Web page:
by Mike Thomas
The wind was howling already as we stepped from the truck into the chilly morning air. The coffee had gone cold, our noses were running and we hadn't even left the protection of the boat ramp. We were determined to throw comfort to the wind (literally), brave the arctic air and catch some redfish.
We began the slow idle out the Salt River on the south side of the widely recognized Crystal River area. Once past the idle zone, we quickly jumped on a plane a picked our way through numerous oyster bars and mud shoals. At times, it felt like a carnival ride in a wind tunnel. The boat would slide left and catch, slide right and catch, then hunker down and skate gracefully over the bottom scarcely a foot below. One thing was for sure; the guy at the helm had better know where he was going...he did.
Capt. Greg Martin has nearly 15 years experience fishing the badlands of the Nature Coast. So much experience in fact he thought it against his better judgment to even bother sight fishing on a cold blustery morning. However, my persistence is legendary.
Once out in the bay, we cut south across the chop and shot into a one of thousands of creeks that wind their way through the salt marsh. Our only chance was to get back out of the wind on the leeward side of anything! As he came off of a plane and cut the engine we started spotting redfish. They were schooled up in less than a foot of water making them quite sensitive of our approach. The northwest wind was easily 20-25 knots and we drifted on them too quickly for a cast. Greg spun the boat around and poled back upwind several hundred feet and staked out. "We'll wait a few minutes for them to calm back down," he said with confidence.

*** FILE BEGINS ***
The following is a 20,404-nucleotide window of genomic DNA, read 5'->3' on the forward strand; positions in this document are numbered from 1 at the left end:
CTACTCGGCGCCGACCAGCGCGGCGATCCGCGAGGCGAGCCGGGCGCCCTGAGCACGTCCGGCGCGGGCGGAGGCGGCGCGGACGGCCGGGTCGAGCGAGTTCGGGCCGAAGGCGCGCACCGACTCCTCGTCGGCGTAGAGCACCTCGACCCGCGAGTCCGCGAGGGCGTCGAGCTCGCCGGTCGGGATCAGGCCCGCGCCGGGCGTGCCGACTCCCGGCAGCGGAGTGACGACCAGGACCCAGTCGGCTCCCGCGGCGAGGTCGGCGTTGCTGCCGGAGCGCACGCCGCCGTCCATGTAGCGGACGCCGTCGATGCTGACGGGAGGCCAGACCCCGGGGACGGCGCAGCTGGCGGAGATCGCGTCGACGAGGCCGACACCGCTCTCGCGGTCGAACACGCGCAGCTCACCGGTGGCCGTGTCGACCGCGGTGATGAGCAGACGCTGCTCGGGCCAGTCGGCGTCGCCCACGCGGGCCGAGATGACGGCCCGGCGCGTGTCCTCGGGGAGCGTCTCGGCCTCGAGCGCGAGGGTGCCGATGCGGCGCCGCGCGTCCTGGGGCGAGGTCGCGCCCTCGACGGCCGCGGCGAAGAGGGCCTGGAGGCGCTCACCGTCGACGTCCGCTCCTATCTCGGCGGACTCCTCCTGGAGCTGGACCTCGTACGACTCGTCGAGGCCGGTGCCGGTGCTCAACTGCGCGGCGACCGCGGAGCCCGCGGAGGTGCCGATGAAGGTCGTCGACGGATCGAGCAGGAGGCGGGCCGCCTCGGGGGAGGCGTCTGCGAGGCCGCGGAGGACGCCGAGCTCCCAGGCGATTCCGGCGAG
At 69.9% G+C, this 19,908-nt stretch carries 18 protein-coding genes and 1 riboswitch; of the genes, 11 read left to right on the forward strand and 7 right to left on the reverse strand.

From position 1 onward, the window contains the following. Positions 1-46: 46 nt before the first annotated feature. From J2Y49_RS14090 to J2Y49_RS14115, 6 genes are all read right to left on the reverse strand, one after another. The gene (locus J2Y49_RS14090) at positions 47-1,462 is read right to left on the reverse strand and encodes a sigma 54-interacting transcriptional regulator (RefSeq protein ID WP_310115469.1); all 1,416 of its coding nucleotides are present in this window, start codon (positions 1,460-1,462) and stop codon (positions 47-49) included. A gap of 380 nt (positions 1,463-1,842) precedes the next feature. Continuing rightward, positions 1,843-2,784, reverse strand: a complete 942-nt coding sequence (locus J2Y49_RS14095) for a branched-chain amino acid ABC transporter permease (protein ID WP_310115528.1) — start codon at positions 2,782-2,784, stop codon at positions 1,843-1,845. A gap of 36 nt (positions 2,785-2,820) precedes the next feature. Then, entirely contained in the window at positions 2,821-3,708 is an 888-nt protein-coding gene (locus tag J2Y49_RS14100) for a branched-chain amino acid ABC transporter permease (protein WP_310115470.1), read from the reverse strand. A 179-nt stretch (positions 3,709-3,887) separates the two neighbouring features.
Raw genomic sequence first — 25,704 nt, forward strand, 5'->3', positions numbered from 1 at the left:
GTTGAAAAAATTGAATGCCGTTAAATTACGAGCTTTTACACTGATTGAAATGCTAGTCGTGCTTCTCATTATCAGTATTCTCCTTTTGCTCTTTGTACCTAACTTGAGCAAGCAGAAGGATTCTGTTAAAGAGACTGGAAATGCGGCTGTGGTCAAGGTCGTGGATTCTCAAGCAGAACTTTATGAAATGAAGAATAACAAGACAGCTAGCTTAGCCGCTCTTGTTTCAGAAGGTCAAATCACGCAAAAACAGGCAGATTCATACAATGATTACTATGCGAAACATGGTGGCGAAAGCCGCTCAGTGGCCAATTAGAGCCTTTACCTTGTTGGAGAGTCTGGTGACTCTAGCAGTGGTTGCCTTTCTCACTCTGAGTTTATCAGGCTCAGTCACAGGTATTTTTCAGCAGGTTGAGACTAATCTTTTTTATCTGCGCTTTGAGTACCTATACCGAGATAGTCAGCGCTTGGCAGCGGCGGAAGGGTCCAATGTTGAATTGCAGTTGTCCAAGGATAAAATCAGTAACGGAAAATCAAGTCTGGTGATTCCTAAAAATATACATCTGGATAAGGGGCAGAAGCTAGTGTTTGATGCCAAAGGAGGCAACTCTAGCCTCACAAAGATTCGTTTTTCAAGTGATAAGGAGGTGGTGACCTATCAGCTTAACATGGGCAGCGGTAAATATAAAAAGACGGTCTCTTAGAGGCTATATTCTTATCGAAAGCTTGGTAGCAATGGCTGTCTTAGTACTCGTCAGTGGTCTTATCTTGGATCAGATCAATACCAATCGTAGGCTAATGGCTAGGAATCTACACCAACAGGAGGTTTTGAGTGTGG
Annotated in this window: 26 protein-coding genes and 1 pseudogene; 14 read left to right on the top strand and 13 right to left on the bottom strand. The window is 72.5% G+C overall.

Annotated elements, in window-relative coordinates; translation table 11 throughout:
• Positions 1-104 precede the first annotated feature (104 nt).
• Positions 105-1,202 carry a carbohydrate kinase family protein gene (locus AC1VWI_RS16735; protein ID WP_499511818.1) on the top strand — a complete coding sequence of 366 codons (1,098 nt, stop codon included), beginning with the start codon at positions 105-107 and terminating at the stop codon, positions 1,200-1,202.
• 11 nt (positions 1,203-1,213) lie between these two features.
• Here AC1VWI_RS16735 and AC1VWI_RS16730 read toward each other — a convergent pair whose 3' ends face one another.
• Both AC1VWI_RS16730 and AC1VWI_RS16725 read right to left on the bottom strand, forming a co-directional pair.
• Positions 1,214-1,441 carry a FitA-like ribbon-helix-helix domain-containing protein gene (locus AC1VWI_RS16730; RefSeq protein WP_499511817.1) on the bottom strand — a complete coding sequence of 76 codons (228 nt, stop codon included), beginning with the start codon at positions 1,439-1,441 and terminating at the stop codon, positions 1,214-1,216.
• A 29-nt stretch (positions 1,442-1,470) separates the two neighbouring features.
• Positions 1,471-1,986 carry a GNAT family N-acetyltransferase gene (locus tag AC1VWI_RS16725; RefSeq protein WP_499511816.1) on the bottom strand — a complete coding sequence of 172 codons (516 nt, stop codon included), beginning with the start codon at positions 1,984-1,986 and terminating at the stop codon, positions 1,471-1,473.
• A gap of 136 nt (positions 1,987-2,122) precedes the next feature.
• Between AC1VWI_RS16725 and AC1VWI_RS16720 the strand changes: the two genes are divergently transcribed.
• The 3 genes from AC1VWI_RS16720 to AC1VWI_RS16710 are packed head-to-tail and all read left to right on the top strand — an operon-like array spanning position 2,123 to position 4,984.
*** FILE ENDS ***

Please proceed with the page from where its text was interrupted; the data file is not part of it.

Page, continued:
Fifteen minutes later, we eased the pole out of the bottom and positioned ourselves for a drift just off the shallow area where the reds were sunning. Fifty feet passed, a hundred feet passed...no reds? They had moved off, our tactic had failed. "This won't be easy," Greg commented dryly as our first opportunity was lost. We started the motor and ran deeper into the heart of the sawgrass.
We ran through a small cut between the sawgrass islands towards a junction of creeks. Greg killed the engine and hopped to the platform. "From here on in we pole," he said. "You could get lost out here." I said, mostly to myself. Greg answered quickly, "yes."
Putting thoughts of impending doom from my mind, I focused on the shoreline as we slid in a creek closest to our right. Instantly I began to see lines of redfish sliding down the shoreline towards the creek mouth we just entered. With my spinning gear, I had difficulty placing a cast sideways into the 20-knot wind. After several failed attempts, Greg said "I'll pole us up and we'll fish back out, you'll be casting a little more with the wind." As if I had a choice, I obliged.